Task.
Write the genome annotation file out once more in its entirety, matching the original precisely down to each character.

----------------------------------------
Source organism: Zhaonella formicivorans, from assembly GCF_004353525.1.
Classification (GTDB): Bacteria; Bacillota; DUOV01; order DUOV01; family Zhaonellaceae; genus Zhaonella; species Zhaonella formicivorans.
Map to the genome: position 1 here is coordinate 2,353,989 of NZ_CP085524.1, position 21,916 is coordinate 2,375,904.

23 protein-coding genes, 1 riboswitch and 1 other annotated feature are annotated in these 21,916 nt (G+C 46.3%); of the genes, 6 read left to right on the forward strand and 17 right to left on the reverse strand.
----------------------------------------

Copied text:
Source organism: Zhaonella formicivorans, from assembly GCF_004353525.1.
Classification (GTDB): Bacteria; Bacillota; DUOV01; order DUOV01; family Zhaonellaceae; genus Zhaonella; species Zhaonella formicivorans.
Map to the genome: position 1 here is coordinate 2,353,989 of NZ_CP085524.1, position 21,916 is coordinate 2,375,904.

23 protein-coding genes, 1 riboswitch and 1 other annotated feature are annotated in these 21,916 nt (G+C 46.3%); of the genes, 6 read left to right on the forward strand and 17 right to left on the reverse strand.